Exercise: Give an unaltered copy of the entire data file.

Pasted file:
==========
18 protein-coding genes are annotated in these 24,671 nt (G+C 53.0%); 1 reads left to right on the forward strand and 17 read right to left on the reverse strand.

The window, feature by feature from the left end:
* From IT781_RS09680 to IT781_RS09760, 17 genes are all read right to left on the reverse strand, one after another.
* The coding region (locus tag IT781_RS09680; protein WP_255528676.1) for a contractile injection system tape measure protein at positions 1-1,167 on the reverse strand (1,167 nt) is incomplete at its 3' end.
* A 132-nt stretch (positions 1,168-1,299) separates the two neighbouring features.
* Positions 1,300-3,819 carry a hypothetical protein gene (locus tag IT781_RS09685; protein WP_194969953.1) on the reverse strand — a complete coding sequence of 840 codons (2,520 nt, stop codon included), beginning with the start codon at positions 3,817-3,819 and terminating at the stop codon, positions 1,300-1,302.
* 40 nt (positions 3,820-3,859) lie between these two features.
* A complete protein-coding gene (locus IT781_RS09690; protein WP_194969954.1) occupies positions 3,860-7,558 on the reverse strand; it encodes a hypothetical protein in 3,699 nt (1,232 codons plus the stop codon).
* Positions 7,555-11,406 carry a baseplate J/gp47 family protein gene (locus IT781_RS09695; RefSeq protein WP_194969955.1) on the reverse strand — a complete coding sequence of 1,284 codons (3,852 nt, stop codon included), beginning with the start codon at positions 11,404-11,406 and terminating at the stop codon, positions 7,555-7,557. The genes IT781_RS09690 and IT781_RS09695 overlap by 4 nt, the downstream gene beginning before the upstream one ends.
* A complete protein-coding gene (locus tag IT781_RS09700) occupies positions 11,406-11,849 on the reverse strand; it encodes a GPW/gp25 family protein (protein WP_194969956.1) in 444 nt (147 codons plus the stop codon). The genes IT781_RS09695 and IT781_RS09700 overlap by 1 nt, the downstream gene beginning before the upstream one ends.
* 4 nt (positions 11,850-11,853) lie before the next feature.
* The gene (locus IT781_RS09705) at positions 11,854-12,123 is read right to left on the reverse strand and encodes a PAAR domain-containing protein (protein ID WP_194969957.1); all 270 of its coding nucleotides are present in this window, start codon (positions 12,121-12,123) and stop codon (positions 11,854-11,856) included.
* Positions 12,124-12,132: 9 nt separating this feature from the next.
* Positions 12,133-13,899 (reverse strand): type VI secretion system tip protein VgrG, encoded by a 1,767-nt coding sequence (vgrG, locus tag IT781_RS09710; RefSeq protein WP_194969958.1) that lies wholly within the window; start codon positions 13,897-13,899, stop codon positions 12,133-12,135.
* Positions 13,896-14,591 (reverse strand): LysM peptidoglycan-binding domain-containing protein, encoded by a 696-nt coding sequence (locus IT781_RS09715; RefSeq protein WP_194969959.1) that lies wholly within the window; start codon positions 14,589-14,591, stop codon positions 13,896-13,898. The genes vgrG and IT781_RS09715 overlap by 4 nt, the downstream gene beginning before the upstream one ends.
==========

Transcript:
18 protein-coding genes are annotated in these 24,671 nt (G+C 53.0%); 1 reads left to right on the forward strand and 17 read right to left on the reverse strand.

The window, feature by feature from the left end:
* From IT781_RS09680 to IT781_RS09760, 17 genes are all read right to left on the reverse strand, one after another.
* The coding region (locus tag IT781_RS09680; protein WP_255528676.1) for a contractile injection system tape measure protein at positions 1-1,167 on the reverse strand (1,167 nt) is incomplete at its 3' end.
* A 132-nt stretch (positions 1,168-1,299) separates the two neighbouring features.
* Positions 1,300-3,819 carry a hypothetical protein gene (locus tag IT781_RS09685; protein WP_194969953.1) on the reverse strand — a complete coding sequence of 840 codons (2,520 nt, stop codon included), beginning with the start codon at positions 3,817-3,819 and terminating at the stop codon, positions 1,300-1,302.
* 40 nt (positions 3,820-3,859) lie between these two features.
* A complete protein-coding gene (locus IT781_RS09690; protein WP_194969954.1) occupies positions 3,860-7,558 on the reverse strand; it encodes a hypothetical protein in 3,699 nt (1,232 codons plus the stop codon).
* Positions 7,555-11,406 carry a baseplate J/gp47 family protein gene (locus IT781_RS09695; RefSeq protein WP_194969955.1) on the reverse strand — a complete coding sequence of 1,284 codons (3,852 nt, stop codon included), beginning with the start codon at positions 11,404-11,406 and terminating at the stop codon, positions 7,555-7,557. The genes IT781_RS09690 and IT781_RS09695 overlap by 4 nt, the downstream gene beginning before the upstream one ends.
* A complete protein-coding gene (locus tag IT781_RS09700) occupies positions 11,406-11,849 on the reverse strand; it encodes a GPW/gp25 family protein (protein WP_194969956.1) in 444 nt (147 codons plus the stop codon). The genes IT781_RS09695 and IT781_RS09700 overlap by 1 nt, the downstream gene beginning before the upstream one ends.
* 4 nt (positions 11,850-11,853) lie before the next feature.
* The gene (locus IT781_RS09705) at positions 11,854-12,123 is read right to left on the reverse strand and encodes a PAAR domain-containing protein (protein ID WP_194969957.1); all 270 of its coding nucleotides are present in this window, start codon (positions 12,121-12,123) and stop codon (positions 11,854-11,856) included.
* Positions 12,124-12,132: 9 nt separating this feature from the next.
* Positions 12,133-13,899 (reverse strand): type VI secretion system tip protein VgrG, encoded by a 1,767-nt coding sequence (vgrG, locus tag IT781_RS09710; RefSeq protein WP_194969958.1) that lies wholly within the window; start codon positions 13,897-13,899, stop codon positions 12,133-12,135.
* Positions 13,896-14,591 (reverse strand): LysM peptidoglycan-binding domain-containing protein, encoded by a 696-nt coding sequence (locus IT781_RS09715; RefSeq protein WP_194969959.1) that lies wholly within the window; start codon positions 14,589-14,591, stop codon positions 13,896-13,898. The genes vgrG and IT781_RS09715 overlap by 4 nt, the downstream gene beginning before the upstream one ends.